Restoring Community

Planet Community

Foundation for Intentional Community (2018)

Film Review

Planet Community is a series of five ten-minute documentaries about creating “intentional communities” – situations where people choose to live cooperatively with non-relatives. Many sustainability activists (myself included) believe rebuilding our communities will be fundamental to the transition to a lower tech, non-fossil fuel economy. Pooling resources makes it much easier for people to lower their carbon footprint. Even more important, living in intentional community can go a long way towards alleviating the loneliness and social isolation that plagues modern society.

Part 1 looks at life in the Dancing Rabbit eco-village in northeastern Missouri. This episode explains the the concepts of Outer Sustainability (which includes developing a local microgrid to provide electricity, local food production and distribution networks, eco-housing and recycling and reclaiming resources); Interpersonal Sustainability (relearning skills people need to live cooperatively – such as communication, conflict resolution, and embracing diversity); and Inner Sustainability (confronting unearned privilege and social oppression).

Part 2 explores a number of student housing cooperatives for University of Michigan students in Ann Arbor. The coops were created by the Inter-Cooperative Council (ICC) for students unable to afford dorms or rental housing. The student cooperative houses, which are self-governing. The ICC, which owns the houses, also offers residents training in trauma survivor support, personal stress reduction, and coop management (eg how to pass a kitchen inspections.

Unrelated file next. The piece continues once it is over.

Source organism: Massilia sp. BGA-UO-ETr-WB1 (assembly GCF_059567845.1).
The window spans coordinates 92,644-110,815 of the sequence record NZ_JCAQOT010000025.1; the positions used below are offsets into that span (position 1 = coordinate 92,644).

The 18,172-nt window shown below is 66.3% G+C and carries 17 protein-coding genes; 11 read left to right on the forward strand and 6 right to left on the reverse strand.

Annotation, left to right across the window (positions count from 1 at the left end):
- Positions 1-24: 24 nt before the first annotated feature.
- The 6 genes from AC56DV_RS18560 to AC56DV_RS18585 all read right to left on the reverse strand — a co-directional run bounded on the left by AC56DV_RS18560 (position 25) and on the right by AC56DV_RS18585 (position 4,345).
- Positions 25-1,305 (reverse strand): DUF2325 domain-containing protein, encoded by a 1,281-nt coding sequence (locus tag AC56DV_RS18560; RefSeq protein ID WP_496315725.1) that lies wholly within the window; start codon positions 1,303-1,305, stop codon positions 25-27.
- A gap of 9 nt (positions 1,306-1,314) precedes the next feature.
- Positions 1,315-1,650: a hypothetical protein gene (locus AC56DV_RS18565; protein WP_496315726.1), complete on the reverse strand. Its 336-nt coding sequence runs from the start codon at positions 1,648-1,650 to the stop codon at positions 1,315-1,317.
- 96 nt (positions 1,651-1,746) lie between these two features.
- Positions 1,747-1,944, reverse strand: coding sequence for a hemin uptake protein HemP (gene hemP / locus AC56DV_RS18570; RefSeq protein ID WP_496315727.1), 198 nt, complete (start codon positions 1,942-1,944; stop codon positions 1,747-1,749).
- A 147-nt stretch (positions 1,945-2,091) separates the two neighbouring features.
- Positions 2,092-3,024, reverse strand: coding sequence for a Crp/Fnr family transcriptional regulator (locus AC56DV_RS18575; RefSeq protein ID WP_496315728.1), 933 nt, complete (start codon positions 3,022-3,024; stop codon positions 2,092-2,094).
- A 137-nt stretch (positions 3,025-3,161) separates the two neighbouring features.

Part 3 is about the Enright Ridge Ecovillage, established in 2009 around a Cincinnati forest reserve. At Enright Ridge, each family owns their own home and participates in a governing body that runs various community projects, including a pub, a low income housing project and a CSA (Community Supported Agriculture schemes connect food producers and consumers more closely by allowing consumers to “subscribe” to the harvest of a particular farm or group of farms).

 

Part 4 visits a cluster of three co-housing schemes involving 300-400 residents in Ann Arbor Michigan. Each scheme is run as a “condominium association” to satisfy Michigan state law. Residents, who make governance decisions via consensus, work cooperatively to share meals, organize community events, compost, recycle, and operate a “common house.”

Part 5 concerns the Black Oaks Center for Sustainable renewable Living. The latter is a non-profit organization in Kankakee Illinois started by an African American woman and her son to teach permaculture principles to local residents to help them become more resilient. Their program offers training in sustainable agriculture and lifestyle choices, as running markets in food insecure city neighborhoods.

 

1 thought on “Restoring Community

Leave a Reply

Fill in your details below or click an icon to log in:

WordPress.com Logo

You are commenting using your WordPress.com account. Log Out /  Change )

Google photo

You are commenting using your Google account. Log Out /  Change )

Twitter picture

You are commenting using your Twitter account. Log Out /  Change )

Facebook photo

You are commenting using your Facebook account. Log Out /  Change )

Connecting to %s

This site uses Akismet to reduce spam. Learn how your comment data is processed.